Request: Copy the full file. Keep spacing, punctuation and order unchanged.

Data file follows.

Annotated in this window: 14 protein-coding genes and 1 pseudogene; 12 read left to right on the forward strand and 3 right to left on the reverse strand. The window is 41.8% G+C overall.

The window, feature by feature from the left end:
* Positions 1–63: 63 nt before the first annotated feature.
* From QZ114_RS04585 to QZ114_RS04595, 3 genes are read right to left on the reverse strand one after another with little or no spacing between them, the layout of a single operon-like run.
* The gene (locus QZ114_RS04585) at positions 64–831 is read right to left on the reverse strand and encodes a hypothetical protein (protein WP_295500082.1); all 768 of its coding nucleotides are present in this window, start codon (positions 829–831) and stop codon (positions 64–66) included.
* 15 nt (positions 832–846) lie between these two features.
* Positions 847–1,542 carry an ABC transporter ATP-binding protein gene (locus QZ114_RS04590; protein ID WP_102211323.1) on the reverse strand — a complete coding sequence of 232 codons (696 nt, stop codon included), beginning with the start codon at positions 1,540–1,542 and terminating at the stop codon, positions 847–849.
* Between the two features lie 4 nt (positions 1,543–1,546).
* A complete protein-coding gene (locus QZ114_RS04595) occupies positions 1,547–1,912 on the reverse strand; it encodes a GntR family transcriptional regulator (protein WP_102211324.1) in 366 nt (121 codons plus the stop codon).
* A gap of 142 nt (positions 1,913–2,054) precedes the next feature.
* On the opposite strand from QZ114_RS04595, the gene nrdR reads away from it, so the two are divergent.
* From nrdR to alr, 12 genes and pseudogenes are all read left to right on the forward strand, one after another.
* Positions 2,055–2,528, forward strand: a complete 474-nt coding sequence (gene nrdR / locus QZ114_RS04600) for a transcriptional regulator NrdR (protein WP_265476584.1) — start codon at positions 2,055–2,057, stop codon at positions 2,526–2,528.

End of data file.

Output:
Annotated in this window: 14 protein-coding genes and 1 pseudogene; 12 read left to right on the forward strand and 3 right to left on the reverse strand. The window is 41.8% G+C overall.

The window, feature by feature from the left end:
* Positions 1–63: 63 nt before the first annotated feature.
* From QZ114_RS04585 to QZ114_RS04595, 3 genes are read right to left on the reverse strand one after another with little or no spacing between them, the layout of a single operon-like run.
* The gene (locus QZ114_RS04585) at positions 64–831 is read right to left on the reverse strand and encodes a hypothetical protein (protein WP_295500082.1); all 768 of its coding nucleotides are present in this window, start codon (positions 829–831) and stop codon (positions 64–66) included.
* 15 nt (positions 832–846) lie between these two features.
* Positions 847–1,542 carry an ABC transporter ATP-binding protein gene (locus QZ114_RS04590; protein ID WP_102211323.1) on the reverse strand — a complete coding sequence of 232 codons (696 nt, stop codon included), beginning with the start codon at positions 1,540–1,542 and terminating at the stop codon, positions 847–849.
* Between the two features lie 4 nt (positions 1,543–1,546).
* A complete protein-coding gene (locus QZ114_RS04595) occupies positions 1,547–1,912 on the reverse strand; it encodes a GntR family transcriptional regulator (protein WP_102211324.1) in 366 nt (121 codons plus the stop codon).
* A gap of 142 nt (positions 1,913–2,054) precedes the next feature.
* On the opposite strand from QZ114_RS04595, the gene nrdR reads away from it, so the two are divergent.
* From nrdR to alr, 12 genes and pseudogenes are all read left to right on the forward strand, one after another.
* Positions 2,055–2,528, forward strand: a complete 474-nt coding sequence (gene nrdR / locus QZ114_RS04600) for a transcriptional regulator NrdR (protein WP_265476584.1) — start codon at positions 2,055–2,057, stop codon at positions 2,526–2,528.